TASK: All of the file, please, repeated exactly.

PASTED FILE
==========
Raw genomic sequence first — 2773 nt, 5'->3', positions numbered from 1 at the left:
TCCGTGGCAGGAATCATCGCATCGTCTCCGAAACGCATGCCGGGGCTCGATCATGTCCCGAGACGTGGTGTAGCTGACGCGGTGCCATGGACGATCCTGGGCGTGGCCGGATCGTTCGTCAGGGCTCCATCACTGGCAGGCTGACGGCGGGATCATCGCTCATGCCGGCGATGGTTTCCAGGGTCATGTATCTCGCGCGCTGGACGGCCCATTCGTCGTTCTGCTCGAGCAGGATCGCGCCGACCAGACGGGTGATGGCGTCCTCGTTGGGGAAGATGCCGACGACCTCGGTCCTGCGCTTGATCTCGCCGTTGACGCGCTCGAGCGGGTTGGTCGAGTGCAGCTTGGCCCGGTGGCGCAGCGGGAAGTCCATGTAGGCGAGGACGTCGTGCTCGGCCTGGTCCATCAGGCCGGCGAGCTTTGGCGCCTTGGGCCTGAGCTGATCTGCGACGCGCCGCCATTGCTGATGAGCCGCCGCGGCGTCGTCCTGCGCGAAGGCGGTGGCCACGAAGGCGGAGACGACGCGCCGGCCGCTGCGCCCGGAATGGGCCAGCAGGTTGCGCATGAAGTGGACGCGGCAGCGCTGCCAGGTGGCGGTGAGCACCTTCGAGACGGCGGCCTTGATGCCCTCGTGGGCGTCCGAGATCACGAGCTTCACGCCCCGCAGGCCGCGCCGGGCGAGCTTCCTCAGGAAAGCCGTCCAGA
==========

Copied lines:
Raw genomic sequence first — 2773 nt, 5'->3', positions numbered from 1 at the left:
TCCGTGGCAGGAATCATCGCATCGTCTCCGAAACGCATGCCGGGGCTCGATCATGTCCCGAGACGTGGTGTAGCTGACGCGGTGCCATGGACGATCCTGGGCGTGGCCGGATCGTTCGTCAGGGCTCCATCACTGGCAGGCTGACGGCGGGATCATCGCTCATGCCGGCGATGGTTTCCAGGGTCATGTATCTCGCGCGCTGGACGGCCCATTCGTCGTTCTGCTCGAGCAGGATCGCGCCGACCAGACGGGTGATGGCGTCCTCGTTGGGGAAGATGCCGACGACCTCGGTCCTGCGCTTGATCTCGCCGTTGACGCGCTCGAGCGGGTTGGTCGAGTGCAGCTTGGCCCGGTGGCGCAGCGGGAAGTCCATGTAGGCGAGGACGTCGTGCTCGGCCTGGTCCATCAGGCCGGCGAGCTTTGGCGCCTTGGGCCTGAGCTGATCTGCGACGCGCCGCCATTGCTGATGAGCCGCCGCGGCGTCGTCCTGCGCGAAGGCGGTGGCCACGAAGGCGGAGACGACGCGCCGGCCGCTGCGCCCGGAATGGGCCAGCAGGTTGCGCATGAAGTGGACGCGGCAGCGCTGCCAGGTGGCGGTGAGCACCTTCGAGACGGCGGCCTTGATGCCCTCGTGGGCGTCCGAGATCACGAGCTTCACGCCCCGCAGGCCGCGCCGGGCGAGCTTCCTCAGGAAAGCCGTCCAGA